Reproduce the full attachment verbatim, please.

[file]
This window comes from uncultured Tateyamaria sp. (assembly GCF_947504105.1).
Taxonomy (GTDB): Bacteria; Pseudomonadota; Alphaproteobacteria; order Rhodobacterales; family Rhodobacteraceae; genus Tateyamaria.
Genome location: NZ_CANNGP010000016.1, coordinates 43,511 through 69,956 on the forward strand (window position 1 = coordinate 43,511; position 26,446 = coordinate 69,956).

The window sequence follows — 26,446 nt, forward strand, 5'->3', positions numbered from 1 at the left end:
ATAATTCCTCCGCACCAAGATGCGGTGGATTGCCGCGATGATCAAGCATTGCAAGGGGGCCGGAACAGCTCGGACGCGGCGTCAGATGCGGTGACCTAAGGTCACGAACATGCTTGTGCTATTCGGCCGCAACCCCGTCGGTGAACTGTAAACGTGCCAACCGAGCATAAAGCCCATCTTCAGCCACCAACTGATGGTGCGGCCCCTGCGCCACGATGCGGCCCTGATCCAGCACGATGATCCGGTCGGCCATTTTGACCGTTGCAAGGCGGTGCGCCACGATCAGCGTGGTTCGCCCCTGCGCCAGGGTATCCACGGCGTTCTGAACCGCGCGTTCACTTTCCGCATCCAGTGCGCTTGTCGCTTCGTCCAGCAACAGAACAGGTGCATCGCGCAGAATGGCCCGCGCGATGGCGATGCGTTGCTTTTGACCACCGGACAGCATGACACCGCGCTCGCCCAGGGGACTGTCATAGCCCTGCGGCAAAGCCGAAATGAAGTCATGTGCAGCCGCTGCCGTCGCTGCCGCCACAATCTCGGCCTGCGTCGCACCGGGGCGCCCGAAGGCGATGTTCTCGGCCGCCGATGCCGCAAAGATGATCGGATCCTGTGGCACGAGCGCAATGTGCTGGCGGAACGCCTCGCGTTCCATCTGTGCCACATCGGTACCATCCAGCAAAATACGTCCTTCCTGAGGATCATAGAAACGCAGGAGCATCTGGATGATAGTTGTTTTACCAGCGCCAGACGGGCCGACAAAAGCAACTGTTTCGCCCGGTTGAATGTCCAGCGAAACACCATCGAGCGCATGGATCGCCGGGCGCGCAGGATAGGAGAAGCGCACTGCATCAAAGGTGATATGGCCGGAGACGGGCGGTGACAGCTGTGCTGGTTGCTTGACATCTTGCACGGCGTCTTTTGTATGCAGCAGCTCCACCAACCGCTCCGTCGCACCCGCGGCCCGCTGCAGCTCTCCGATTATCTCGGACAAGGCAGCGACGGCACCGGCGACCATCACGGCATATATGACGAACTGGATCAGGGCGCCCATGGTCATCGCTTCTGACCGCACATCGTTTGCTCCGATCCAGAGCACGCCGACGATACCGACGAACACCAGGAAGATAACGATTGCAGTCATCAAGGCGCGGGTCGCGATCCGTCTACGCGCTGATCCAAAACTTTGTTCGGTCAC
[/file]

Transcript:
This window comes from uncultured Tateyamaria sp. (assembly GCF_947504105.1).
Taxonomy (GTDB): Bacteria; Pseudomonadota; Alphaproteobacteria; order Rhodobacterales; family Rhodobacteraceae; genus Tateyamaria.
Genome location: NZ_CANNGP010000016.1, coordinates 43,511 through 69,956 on the forward strand (window position 1 = coordinate 43,511; position 26,446 = coordinate 69,956).

The window sequence follows — 26,446 nt, forward strand, 5'->3', positions numbered from 1 at the left end:
ATAATTCCTCCGCACCAAGATGCGGTGGATTGCCGCGATGATCAAGCATTGCAAGGGGGCCGGAACAGCTCGGACGCGGCGTCAGATGCGGTGACCTAAGGTCACGAACATGCTTGTGCTATTCGGCCGCAACCCCGTCGGTGAACTGTAAACGTGCCAACCGAGCATAAAGCCCATCTTCAGCCACCAACTGATGGTGCGGCCCCTGCGCCACGATGCGGCCCTGATCCAGCACGATGATCCGGTCGGCCATTTTGACCGTTGCAAGGCGGTGCGCCACGATCAGCGTGGTTCGCCCCTGCGCCAGGGTATCCACGGCGTTCTGAACCGCGCGTTCACTTTCCGCATCCAGTGCGCTTGTCGCTTCGTCCAGCAACAGAACAGGTGCATCGCGCAGAATGGCCCGCGCGATGGCGATGCGTTGCTTTTGACCACCGGACAGCATGACACCGCGCTCGCCCAGGGGACTGTCATAGCCCTGCGGCAAAGCCGAAATGAAGTCATGTGCAGCCGCTGCCGTCGCTGCCGCCACAATCTCGGCCTGCGTCGCACCGGGGCGCCCGAAGGCGATGTTCTCGGCCGCCGATGCCGCAAAGATGATCGGATCCTGTGGCACGAGCGCAATGTGCTGGCGGAACGCCTCGCGTTCCATCTGTGCCACATCGGTACCATCCAGCAAAATACGTCCTTCCTGAGGATCATAGAAACGCAGGAGCATCTGGATGATAGTTGTTTTACCAGCGCCAGACGGGCCGACAAAAGCAACTGTTTCGCCCGGTTGAATGTCCAGCGAAACACCATCGAGCGCATGGATCGCCGGGCGCGCAGGATAGGAGAAGCGCACTGCATCAAAGGTGATATGGCCGGAGACGGGCGGTGACAGCTGTGCTGGTTGCTTGACATCTTGCACGGCGTCTTTTGTATGCAGCAGCTCCACCAACCGCTCCGTCGCACCCGCGGCCCGCTGCAGCTCTCCGATTATCTCGGACAAGGCAGCGACGGCACCGGCGACCATCACGGCATATATGACGAACTGGATCAGGGCGCCCATGGTCATCGCTTCTGACCGCACATCGTTTGCTCCGATCCAGAGCACGCCGACGATACCGACGAACACCAGGAAGATAACGATTGCAGTCATCAAGGCGCGGGTCGCGATCCGTCTACGCGCTGATCCAAAACTTTGTTCGGTCAC